Today the Obama administration moved forward with plans to develop the enormous offshore wind energy resources along the Mid-Atlantic coast, using a “Smart for the Start” approach designed to expedite the siting process while incorporating strong environmental protections.
Ken Salazar, Secretary of the Interior Department, (DOI), and the head of DOI’s Bureau of Ocean Energy Management, joined Governor O’Malley of Maryland in Baltimore to announce the latest developments.
The administration released plans for developing waters off New Jersey, Maryland, Delaware and Virginia. Offshore wind power could create tens of thousands of jobs and generate power for millions of homes in the region.
Specifically, the Department of Interior approved “wind energy areas” off the coasts of these states where projects can move through the regulatory approval process more quickly, as well as model lease language and environmental review documents for the initial site assessment process, which is the first step in developing an offshore wind project.
The smart-from-the-start approach means taking into account the need to protect ocean ecosystems, wildlife and existing human uses in order to site things where they make the most sense. This is the kind of progress anticipated to increase as the administration implements the National Ocean Policy created by the President in 2010.
Currently, the process for getting offshore wind power off the ground in this country takes far too long. The projected timeline for approval of an offshore wind project is currently 7-9 years, far longer than the typical siting process for a fossil-fuel fired power plant (generally 2 -3 years). It’s a crying shame that that it has taken so long to get clean, homegrown offshore wind turbines up and running while fossil-fuel power plants, with their plethora of health and environmental impacts, can be green-lighted in a fraction of the time.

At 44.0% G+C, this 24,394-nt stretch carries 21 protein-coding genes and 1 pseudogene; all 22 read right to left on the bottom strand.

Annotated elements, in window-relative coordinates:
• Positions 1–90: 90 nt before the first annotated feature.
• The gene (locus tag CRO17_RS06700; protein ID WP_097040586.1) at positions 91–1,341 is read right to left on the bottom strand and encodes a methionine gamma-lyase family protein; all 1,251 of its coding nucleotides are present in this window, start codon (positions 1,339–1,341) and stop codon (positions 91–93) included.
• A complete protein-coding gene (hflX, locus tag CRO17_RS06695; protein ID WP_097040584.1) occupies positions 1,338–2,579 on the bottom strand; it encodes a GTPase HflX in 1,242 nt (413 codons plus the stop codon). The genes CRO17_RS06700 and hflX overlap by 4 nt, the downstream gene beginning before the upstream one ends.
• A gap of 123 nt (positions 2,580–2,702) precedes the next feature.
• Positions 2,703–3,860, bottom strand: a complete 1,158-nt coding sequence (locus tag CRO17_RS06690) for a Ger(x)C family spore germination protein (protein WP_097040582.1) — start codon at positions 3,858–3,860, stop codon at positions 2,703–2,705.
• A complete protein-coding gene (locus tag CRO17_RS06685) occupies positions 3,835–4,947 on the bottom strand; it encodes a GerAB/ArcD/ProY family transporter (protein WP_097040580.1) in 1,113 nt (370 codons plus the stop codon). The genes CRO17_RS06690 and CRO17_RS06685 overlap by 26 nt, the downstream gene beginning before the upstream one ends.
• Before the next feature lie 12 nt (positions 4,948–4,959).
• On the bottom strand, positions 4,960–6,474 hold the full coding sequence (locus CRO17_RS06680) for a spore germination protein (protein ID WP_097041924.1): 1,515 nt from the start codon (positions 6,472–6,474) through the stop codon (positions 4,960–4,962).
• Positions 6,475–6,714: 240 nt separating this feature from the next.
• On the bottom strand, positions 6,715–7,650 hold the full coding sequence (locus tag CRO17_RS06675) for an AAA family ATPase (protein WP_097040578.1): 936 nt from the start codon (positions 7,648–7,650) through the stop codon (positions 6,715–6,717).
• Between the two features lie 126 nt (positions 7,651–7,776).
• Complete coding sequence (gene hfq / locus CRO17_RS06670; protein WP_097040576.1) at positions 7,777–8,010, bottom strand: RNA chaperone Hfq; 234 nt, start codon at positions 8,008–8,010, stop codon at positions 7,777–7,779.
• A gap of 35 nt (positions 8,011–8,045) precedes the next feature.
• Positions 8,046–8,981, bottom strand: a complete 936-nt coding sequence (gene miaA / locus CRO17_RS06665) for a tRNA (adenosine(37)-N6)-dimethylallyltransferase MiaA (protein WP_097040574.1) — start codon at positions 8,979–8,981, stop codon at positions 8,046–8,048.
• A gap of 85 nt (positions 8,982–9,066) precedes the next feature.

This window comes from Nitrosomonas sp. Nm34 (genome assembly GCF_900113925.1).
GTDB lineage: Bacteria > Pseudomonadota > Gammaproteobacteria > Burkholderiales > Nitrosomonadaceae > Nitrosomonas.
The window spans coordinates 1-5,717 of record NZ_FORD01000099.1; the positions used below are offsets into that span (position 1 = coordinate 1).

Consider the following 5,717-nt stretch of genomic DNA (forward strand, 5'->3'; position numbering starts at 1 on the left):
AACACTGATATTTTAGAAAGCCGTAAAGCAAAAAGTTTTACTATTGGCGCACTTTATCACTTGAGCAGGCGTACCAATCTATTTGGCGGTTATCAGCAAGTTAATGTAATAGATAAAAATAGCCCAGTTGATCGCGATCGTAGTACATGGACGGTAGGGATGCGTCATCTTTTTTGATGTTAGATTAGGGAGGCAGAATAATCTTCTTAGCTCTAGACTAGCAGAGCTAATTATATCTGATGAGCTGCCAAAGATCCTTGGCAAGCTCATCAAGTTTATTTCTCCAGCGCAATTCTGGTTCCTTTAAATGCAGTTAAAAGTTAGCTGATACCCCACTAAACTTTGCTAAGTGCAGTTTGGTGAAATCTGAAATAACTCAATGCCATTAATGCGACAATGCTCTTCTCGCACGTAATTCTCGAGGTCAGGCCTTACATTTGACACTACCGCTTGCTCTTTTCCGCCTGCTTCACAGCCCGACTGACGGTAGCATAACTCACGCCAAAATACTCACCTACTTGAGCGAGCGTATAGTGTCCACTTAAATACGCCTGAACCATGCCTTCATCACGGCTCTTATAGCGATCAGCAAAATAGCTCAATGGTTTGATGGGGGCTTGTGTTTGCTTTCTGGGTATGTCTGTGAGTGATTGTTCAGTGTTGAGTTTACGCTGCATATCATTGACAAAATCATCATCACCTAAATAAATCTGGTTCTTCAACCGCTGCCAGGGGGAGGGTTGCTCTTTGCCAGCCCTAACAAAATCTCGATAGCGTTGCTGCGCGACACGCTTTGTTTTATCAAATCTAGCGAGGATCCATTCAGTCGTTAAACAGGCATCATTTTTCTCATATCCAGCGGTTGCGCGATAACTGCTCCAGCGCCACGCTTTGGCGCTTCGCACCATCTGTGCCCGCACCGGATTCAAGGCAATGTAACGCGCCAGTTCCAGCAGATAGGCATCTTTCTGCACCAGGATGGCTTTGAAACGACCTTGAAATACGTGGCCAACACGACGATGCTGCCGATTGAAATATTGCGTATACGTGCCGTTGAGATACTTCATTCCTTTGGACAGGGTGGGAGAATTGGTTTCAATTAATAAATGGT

And it’s one of several reasons why the United States is lagging behind the rest of the world in developing its offshore wind resources. In Europe, some 53 offshore wind projects, totally almost 3,800 MW of capacity, are producing clean renewable energy off the coasts of 10 European countries, with nine more major offshore wind projects under construction. In China, the country’s first offshore wind project has been built, with more underway.
In stark contrast, the United States has approved a grand total of one offshore wind project, and has zero in operation. Cape Wind — the nation’s first-approved project, located in Massachusetts’ Nantucket Sound — illustrates this problem clearly. The Cape Wind approval process took a decade, and project’s construction has still not begun, due to financing challenges and litigation launched by opponents of the projects. NRDC continues to be a strong supporter of the Cape Wind project, and has joined the legal battles as a “friend of the court” to support DOI and Cape Wind, together with our partners at the Conservation Law Foundation and Mass Audubon. We need to speed up the timeline for similar projects in the future if we want to get serious about advancing this promising source of renewable technology in America.
Today’s announcement gives us hope that the United States will now be able to develop our enormous offshore wind resources more quickly — and deliver the enormous economic, environmental and public health benefits that come with them. Already, a number of projects appear poised to move forward in the near future, including Deepwater Wind’s project in Rhode Island state waters, and Fishermen Energy’s project off Atlantic City in New Jersey. We need to scale up well-sited offshore wind projects throughout the East Coast in a sustainable way as soon as possible.
We’ll be carefully reviewing the details of DOI’s environmental review and model lease documents announced today to ensure that appropriate environmental protections and mitigation measures have been incorporated. NRDC will continue to use every opportunity to advocate for smart siting of offshore wind projects.
This article was originally published on NRDC Switchboard and was republished with permission.